If you’re drowning in your mortgage and end up “underwater” on your home loan, can you just walk away from it? In the US, many American homeowners did just that after the housing crash in 2008.
But can that happen in Canada? Can homeowners simply walk away from their mortgages if their outstanding balances are higher than what their homes are actually worth?
Being over-mortgaged and facing negative equity in your home is a stressful and financially detrimental situation to be in. Many homeowners who find themselves in this situation may feel completely overwhelmed and helpless, potentially to the point that they may throw in the towel and simply walk away from their home and mortgage before even being forced into foreclosure or power of sale.
So, what can and can’t you do when you’re unable to pay off your entire mortgage after a sale or bank foreclosure?
Being “underwater” on your mortgage means that the equity in your home or its market value is less than what you still owe on your mortgage. In other words, you owe more money to your lender than what your home is actually worth, and your lender could be left with a mortgage shortfall.
Let’s say your home is currently worth $400,000, but you owe $450,000 on your mortgage. In this case, since your home is worth less than what you still owe, you’re considered to be underwater.
How can this happen? How can you owe more money than what your home is actually worth?
A couple of things can happen that may cause you to have less equity in your home than what your outstanding balance is. For instance, perhaps property values have plummeted since you first bought your home. Maybe the home was once worth $500,000 and is now worth $100,000 less.
Or, you could have taken out a loan against your home, in which case you borrowed against the equity in your home and now owe more than what you may have started out owing when you first took out your mortgage.
Either way, it’s possible to wind up having negative equity in your home. In this case, your lender would be left with a mortgage shortfall that the mortgage default insurance provider would have to cover.
What Does ‘Full Recourse’ Mean?
If you’re underwater on your mortgage you may have considered selling in order to cut your losses and avoid getting even deeper into trouble. But you don’t necessarily have to sell.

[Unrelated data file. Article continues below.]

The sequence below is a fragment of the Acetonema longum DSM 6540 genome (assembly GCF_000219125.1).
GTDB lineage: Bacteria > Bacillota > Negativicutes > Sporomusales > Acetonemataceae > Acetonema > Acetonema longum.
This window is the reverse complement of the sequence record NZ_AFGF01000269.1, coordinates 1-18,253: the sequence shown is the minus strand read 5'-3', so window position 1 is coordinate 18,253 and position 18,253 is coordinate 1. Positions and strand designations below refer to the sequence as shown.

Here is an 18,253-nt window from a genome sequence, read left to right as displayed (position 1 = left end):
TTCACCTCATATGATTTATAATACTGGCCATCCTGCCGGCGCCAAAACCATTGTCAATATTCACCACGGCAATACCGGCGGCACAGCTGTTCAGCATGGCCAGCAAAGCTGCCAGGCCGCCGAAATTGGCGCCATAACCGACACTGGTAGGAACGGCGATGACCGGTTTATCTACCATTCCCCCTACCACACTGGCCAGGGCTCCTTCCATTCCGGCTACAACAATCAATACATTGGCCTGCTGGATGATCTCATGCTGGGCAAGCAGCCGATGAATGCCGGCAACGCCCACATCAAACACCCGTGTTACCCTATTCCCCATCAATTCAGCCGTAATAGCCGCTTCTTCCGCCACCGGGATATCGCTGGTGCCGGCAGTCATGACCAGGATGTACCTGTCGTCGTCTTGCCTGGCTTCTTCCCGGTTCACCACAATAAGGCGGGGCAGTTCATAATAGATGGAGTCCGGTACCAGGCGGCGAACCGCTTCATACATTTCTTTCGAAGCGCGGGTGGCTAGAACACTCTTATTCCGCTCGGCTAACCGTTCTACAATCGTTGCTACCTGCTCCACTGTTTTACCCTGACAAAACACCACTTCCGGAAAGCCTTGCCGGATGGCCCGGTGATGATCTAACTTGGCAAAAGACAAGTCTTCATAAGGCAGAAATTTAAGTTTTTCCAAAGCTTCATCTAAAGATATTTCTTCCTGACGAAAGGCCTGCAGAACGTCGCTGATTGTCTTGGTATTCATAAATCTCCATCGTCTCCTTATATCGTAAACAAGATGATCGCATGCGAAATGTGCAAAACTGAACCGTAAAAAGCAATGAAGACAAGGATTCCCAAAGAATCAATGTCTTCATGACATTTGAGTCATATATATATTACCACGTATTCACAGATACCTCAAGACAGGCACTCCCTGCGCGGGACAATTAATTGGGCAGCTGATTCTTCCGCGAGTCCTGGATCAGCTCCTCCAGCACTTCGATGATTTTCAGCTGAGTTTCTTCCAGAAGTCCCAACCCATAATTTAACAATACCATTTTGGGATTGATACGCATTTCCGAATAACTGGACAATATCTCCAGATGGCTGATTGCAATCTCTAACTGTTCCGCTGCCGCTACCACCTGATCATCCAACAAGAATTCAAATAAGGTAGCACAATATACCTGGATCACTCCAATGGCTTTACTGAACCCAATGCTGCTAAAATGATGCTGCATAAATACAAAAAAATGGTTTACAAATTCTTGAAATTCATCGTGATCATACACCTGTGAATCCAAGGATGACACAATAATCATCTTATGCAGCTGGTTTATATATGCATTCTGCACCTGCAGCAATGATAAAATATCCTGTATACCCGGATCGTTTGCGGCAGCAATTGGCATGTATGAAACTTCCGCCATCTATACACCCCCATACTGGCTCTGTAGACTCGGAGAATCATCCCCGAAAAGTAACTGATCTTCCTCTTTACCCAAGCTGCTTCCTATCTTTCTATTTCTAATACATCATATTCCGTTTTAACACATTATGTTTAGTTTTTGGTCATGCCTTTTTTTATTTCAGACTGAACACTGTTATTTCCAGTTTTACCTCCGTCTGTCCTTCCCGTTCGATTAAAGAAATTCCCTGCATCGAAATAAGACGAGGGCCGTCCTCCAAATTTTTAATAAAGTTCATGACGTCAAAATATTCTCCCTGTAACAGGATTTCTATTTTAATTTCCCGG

If you’re able to keep up with your mortgage payments, you may be able to wait it out until the market turns around, in which case your home’s value could increase. With a boost in property value, even if your loan amount outstanding remained the same, you could end up breaking even and eventually owe less than what your home will be worth in the future.
On the other hand, if you can’t keep up with your mortgage payments and wind up in default, your lender can start taking steps to enforce a power of sale.
If you sell your home with a mortgage shortfall or you end up in foreclosure, you will still owe your lender the difference between the outstanding balance on your mortgage and the proceeds of the sale. If you sell for less than the loan amount you took out and are unable to pay the shortfall in full, your lender may be eligible to come after you for the difference.
This is referred to as “full recourse.” In this case, your lender has the legal right to pursue you for any monies still owed if your mortgage is underwater and you sell your home.
Can I Walk Away From My Mortgage in Canada?
In most provinces across Canada, “no recourse” mortgages don’t exist. Instead, “full recourse” legislation is in place that allows lenders to require borrowers to deal with their underwater mortgages rather than allowing them to walk away from them. As such, mortgage shortfalls end up becoming unsecured debt once the sale of the home is finalized.
Borrowers will still owe the outstanding amount, whether it’s to the lender or the mortgage default insurance company. That said, homeowners may walk away from their home loans if they file a consumer proposal or bankruptcy.
What Effect Does a Strategic Default Have on Your Credit?
Any information that the major credit bureaus are privy to will show up on your credit report and affect your credit score. These days, credit bureaus have access to information on mortgages, which means any strategic defaults will be noted on your report and pull your credit score down.
In this case, a strategic mortgage default will remain on your credit report for up to seven years. As such, it’s important for homeowners to think twice about simply trying to abandon their mortgage. Not only will this affect their credit report, but it will open up the floodgates for litigation by mortgage lenders.
It may be tempting to just wave the white flag and give up on your mortgage when you’re underwater and are facing a power of sale or foreclosure. While any one of these situations may be imminent, it’s important to understand what the laws in your province are surrounding this issue.
If you’re having trouble keeping up with your mortgage payments, it’s in your best interest to seek professional help, whether that’s from your mortgage lender or a credit counsellor, before your situation escalates.
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